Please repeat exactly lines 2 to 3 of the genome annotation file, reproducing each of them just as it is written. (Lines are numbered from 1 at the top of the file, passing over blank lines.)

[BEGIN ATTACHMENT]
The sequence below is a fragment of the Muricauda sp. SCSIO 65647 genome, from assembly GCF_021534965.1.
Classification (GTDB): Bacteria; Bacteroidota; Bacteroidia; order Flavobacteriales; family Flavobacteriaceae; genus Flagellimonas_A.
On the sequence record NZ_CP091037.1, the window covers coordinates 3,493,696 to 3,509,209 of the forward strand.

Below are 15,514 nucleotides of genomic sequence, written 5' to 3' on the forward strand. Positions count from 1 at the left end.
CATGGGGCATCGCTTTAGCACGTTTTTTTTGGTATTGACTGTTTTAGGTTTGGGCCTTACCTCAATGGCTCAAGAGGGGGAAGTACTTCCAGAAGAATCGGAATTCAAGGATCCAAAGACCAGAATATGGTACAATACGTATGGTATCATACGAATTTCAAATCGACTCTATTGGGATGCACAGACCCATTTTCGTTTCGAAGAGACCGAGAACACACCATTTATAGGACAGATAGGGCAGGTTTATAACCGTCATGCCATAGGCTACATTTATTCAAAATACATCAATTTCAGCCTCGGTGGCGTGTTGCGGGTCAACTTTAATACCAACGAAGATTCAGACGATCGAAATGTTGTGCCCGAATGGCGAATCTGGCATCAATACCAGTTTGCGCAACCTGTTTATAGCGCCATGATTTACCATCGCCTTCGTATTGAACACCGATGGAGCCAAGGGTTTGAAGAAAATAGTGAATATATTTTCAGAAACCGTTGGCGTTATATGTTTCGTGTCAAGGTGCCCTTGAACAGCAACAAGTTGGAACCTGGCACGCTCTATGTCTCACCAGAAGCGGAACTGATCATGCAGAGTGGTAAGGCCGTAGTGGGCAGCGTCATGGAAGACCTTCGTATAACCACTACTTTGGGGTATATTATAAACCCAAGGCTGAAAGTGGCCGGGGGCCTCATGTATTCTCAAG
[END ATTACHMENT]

Classification (GTDB): Bacteria; Bacteroidota; Bacteroidia; order Flavobacteriales; family Flavobacteriaceae; genus Flagellimonas_A.
On the sequence record NZ_CP091037.1, the window covers coordinates 3,493,696 to 3,509,209 of the forward strand.